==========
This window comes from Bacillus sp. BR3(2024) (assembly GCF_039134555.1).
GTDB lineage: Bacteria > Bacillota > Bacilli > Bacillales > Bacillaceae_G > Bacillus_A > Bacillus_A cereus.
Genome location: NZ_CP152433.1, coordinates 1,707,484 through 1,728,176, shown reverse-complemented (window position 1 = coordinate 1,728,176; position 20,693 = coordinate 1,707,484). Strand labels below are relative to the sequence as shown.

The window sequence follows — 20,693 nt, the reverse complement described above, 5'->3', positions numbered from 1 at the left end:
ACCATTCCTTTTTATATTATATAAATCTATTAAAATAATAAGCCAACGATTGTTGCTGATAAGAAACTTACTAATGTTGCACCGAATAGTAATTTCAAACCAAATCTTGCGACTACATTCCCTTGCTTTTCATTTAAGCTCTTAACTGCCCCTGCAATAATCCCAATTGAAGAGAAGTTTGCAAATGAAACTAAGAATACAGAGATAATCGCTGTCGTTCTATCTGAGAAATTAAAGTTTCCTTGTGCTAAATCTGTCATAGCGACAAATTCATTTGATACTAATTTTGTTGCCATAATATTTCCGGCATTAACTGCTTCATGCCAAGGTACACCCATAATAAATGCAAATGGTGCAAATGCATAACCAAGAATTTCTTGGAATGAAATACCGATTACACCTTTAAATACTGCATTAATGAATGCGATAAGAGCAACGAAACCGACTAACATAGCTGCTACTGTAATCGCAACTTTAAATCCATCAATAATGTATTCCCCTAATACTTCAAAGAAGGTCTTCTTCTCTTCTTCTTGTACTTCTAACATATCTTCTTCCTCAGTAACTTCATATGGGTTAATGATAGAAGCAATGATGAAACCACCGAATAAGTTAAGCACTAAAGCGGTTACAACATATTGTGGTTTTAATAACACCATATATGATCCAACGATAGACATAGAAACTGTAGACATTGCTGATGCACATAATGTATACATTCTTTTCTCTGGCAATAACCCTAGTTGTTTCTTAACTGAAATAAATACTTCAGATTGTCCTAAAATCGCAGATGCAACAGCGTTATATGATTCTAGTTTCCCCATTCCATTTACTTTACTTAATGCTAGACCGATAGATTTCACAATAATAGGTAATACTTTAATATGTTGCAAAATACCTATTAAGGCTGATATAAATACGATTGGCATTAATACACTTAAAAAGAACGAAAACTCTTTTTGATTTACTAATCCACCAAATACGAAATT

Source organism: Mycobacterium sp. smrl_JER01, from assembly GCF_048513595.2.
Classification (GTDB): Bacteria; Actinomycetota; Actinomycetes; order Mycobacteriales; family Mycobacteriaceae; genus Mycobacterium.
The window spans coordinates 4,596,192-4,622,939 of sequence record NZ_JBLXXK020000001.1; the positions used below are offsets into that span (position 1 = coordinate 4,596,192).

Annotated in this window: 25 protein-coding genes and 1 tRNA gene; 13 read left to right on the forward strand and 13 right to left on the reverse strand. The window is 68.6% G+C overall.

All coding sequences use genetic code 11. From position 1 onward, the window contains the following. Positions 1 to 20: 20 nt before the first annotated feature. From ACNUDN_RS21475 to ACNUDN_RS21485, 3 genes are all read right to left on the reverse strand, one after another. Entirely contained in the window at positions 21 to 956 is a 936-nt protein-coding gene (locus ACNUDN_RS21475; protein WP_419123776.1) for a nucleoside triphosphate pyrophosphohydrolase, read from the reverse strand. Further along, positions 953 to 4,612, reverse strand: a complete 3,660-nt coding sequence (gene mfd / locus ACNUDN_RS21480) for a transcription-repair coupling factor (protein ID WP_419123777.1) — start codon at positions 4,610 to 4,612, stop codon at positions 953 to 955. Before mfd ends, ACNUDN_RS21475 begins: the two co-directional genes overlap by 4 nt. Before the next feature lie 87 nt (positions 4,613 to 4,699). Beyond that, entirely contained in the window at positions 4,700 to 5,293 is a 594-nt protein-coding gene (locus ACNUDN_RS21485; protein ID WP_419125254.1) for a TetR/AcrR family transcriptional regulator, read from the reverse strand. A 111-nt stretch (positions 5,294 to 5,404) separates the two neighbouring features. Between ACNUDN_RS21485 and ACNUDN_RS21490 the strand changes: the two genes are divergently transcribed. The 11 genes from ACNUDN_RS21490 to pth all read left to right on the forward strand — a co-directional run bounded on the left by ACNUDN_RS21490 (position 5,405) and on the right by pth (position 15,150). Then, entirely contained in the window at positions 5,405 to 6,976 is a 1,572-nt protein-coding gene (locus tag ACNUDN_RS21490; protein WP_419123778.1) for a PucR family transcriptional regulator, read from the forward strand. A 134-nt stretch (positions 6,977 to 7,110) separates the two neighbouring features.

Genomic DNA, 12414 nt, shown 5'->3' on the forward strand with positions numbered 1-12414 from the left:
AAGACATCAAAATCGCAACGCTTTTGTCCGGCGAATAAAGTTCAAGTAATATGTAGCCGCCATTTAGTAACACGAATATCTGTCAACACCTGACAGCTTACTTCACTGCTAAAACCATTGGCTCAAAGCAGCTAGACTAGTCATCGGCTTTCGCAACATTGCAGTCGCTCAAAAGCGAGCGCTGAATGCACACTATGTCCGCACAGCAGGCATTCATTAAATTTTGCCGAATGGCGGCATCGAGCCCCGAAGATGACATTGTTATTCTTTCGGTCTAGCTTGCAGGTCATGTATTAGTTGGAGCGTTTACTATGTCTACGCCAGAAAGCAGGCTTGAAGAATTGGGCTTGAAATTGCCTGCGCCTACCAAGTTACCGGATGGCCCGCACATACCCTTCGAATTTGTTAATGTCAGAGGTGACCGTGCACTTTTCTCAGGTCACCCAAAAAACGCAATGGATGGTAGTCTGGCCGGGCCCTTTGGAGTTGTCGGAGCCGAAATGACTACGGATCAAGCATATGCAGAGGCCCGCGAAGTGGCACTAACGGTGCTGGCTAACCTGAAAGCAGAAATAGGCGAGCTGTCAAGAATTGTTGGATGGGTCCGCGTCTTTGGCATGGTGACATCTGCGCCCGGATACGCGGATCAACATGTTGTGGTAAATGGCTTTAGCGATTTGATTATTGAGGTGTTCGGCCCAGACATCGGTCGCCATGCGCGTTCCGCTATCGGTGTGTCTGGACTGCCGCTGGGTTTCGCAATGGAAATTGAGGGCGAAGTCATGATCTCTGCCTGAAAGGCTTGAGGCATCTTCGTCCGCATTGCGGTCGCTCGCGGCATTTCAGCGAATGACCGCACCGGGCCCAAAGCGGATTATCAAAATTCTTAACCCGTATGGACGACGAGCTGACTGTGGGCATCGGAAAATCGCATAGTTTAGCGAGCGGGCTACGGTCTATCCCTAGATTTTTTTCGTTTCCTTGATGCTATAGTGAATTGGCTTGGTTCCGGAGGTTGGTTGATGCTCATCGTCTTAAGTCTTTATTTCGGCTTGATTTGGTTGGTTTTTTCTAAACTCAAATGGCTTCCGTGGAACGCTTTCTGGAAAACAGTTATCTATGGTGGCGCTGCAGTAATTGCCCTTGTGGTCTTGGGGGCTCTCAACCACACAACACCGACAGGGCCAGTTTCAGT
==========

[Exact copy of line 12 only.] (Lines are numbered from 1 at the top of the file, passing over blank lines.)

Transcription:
AAGACATCAAAATCGCAACGCTTTTGTCCGGCGAATAAAGTTCAAGTAATATGTAGCCGCCATTTAGTAACACGAATATCTGTCAACACCTGACAGCTTACTTCACTGCTAAAACCATTGGCTCAAAGCAGCTAGACTAGTCATCGGCTTTCGCAACATTGCAGTCGCTCAAAAGCGAGCGCTGAATGCACACTATGTCCGCACAGCAGGCATTCATTAAATTTTGCCGAATGGCGGCATCGAGCCCCGAAGATGACATTGTTATTCTTTCGGTCTAGCTTGCAGGTCATGTATTAGTTGGAGCGTTTACTATGTCTACGCCAGAAAGCAGGCTTGAAGAATTGGGCTTGAAATTGCCTGCGCCTACCAAGTTACCGGATGGCCCGCACATACCCTTCGAATTTGTTAATGTCAGAGGTGACCGTGCACTTTTCTCAGGTCACCCAAAAAACGCAATGGATGGTAGTCTGGCCGGGCCCTTTGGAGTTGTCGGAGCCGAAATGACTACGGATCAAGCATATGCAGAGGCCCGCGAAGTGGCACTAACGGTGCTGGCTAACCTGAAAGCAGAAATAGGCGAGCTGTCAAGAATTGTTGGATGGGTCCGCGTCTTTGGCATGGTGACATCTGCGCCCGGATACGCGGATCAACATGTTGTGGTAAATGGCTTTAGCGATTTGATTATTGAGGTGTTCGGCCCAGACATCGGTCGCCATGCGCGTTCCGCTATCGGTGTGTCTGGACTGCCGCTGGGTTTCGCAATGGAAATTGAGGGCGAAGTCATGATCTCTGCCTGAAAGGCTTGAGGCATCTTCGTCCGCATTGCGGTCGCTCGCGGCATTTCAGCGAATGACCGCACCGGGCCCAAAGCGGATTATCAAAATTCTTAACCCGTATGGACGACGAGCTGACTGTGGGCATCGGAAAATCGCATAGTTTAGCGAGCGGGCTACGGTCTATCCCTAGATTTTTTTCGTTTCCTTGATGCTATAGTGAATTGGCTTGGTTCCGGAGGTTGGTTGATGCTCATCGTCTTAAGTCTTTATTTCGGCTTGATTTGGTTGGTTTTTTCTAAACTCAAATGGCTTCCGTGGAACGCTTTCTGGAAAACAGTTATCTATGGTGGCGCTGCAGTAATTGCCCTTGTGGTCTTGGGGGCTCTCAACCACACAACACCGACAGGGCCAGTTTCAGT